However, blood culture to confirm diagnosis of invasive candidiasis in neonates has several limitations. Firstly, the availability of less amount of blood (0.5 to 1 mL) for culturing makes it difficult to isolate Candida in neonates. Secondly, the median time taken by blood culture to detect Candida species in infants is 36 hrs and might reach 42 hrs, if the infant is receiving antifungal therapy prior to blood culturing [14]. Further, speciation and susceptibility testing following isolation from blood culture adds on more days for diagnosis [21].

Also, the negative cerebrospinal fluid (CSF) culture in infants does not exclude the presence of candida meningitis. A study reported presence of normal CSF parameters in almost half of the study patients with Candida meningitis [22]. Thus, new diagnostic methods are being investigated to overcome the limitations associated with the culturing method.

Rapid diagnostic methods

Peptide nucleic acid fluorescence in situ hybridization (PNA FISH): Once the blood culture turns out to be positive, technique like PNA FISH can be used to shorten the time required for speciation.[21] A recent study compared the compatibility of the peptide nucleic acid fluorescent in situ hybridization Yeast Traffic Light (PNA FISH® YTL) with VITEK 2 System in early identification of Candida spp. directly from positive blood cultures (n = 15) and other clinically significant specimens (n = 10). The study reported assay identification compatibility of PNA FISH® YTL with VITEK 2 System in 21/25 (84%) specimens tested, and suggested that this assay can be used to identify Candida from blood cultures, urine cultures, peritoneal fluid cultures and catheter tip cultures.[23] Although this test appears to be clinically beneficial, its use is limited due to several factors such as lack of specificity, requirement of a positive blood culture, and inability to distinguish between all clinically relevant Candida species.[21]

Polymerase chain reaction: Is being studied to identify Candida infection in neonates more rapidly and with higher sensitivity. PCR also makes it feasible to use small amount of blood to detect Candida infection [10,24,25]. Table 2 presents studies evaluating the use of PCR in neonates with invasive candidiasis.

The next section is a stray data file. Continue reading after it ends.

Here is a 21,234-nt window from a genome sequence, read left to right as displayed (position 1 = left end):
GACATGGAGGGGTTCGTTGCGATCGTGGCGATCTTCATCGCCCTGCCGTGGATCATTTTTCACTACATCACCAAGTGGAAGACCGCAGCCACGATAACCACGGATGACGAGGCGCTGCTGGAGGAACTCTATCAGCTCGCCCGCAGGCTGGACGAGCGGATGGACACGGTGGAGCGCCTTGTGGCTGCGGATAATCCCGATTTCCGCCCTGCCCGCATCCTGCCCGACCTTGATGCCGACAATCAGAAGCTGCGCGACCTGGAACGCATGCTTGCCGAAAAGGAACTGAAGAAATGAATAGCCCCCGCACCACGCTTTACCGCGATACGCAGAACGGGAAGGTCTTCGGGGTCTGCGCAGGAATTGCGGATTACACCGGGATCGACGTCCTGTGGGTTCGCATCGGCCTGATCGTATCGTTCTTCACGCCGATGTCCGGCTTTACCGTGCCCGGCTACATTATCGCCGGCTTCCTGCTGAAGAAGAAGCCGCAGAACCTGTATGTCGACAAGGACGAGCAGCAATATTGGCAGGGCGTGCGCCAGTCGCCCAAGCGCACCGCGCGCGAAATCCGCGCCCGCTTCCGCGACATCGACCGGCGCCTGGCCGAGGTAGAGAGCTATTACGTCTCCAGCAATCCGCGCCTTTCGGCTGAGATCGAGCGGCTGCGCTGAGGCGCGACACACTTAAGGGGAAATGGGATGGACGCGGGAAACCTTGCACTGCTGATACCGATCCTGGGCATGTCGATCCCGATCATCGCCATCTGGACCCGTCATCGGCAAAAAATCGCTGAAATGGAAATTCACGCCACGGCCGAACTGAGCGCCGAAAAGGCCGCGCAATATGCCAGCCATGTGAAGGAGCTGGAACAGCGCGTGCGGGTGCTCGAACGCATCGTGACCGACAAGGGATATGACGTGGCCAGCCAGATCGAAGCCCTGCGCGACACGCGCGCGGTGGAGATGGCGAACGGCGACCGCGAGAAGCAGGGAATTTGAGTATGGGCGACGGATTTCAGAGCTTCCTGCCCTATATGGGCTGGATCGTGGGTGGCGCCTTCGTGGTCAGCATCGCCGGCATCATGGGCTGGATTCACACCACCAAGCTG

Type of Study

Patient Population

Diagnostic Technique Assessed


Zhao et al. [29]

Case control study

63 preterm infants with IFD, 160 preterm infants without sepsis (preterm control), and 41 preterm infants with bacterial sepsis

BG and platelet parameters (PC, PCT, PDW and MPV)

Sensitivity and specificity of BG: 68.3% and 75.6%; PC: 78% and 95%, and PCT: 83% and 85%, respectively

Taira et al. [25]

Prospective study

54 pediatric patients (24 neonates)

BC and PCR

BC and multiplex nested PCR were positive in 14.8% vs 24.0% of patients, respectively.

Goudjil et al. [54]

Retrospective study

Infected (n = 18) or non-infected (n = 43) neonates

BG l

BG level was significantly higher in the infected group (364 pg/mL [131–976]) as compared to non-infected group (89 pg/mL [30–127]; p < 0.001).

Oliveri et al. [55]

Observational study

N= 70 pre-term infants

Mannan antigen test

Overall sensitivity and specificity of the assay was 94.4% and 94.2%, respectively and culture-proven sensitivity and specificity was 92% and 84%, respectively

Mularoni et al. [56]

Case series

N = 4 (2 low-birth-weight neonates and 2 stem cell transplant recipients)

BG test

Plasmatic levels of BG were >523 pg/mL. BG test might be used to identify IFD in pediatrics

Table 2: Studies Assessing the Use of Molecular Diagnostic Tests in Neonatal Candidiasis.

*IFD: Invasive fungal disease; BG: (1, 3)-β-D-Glucan; PC: Platelet count, PCT: plateletcrit; PDW: platelet distribution width; MPV: Mean platelet volume; BC: Blood culture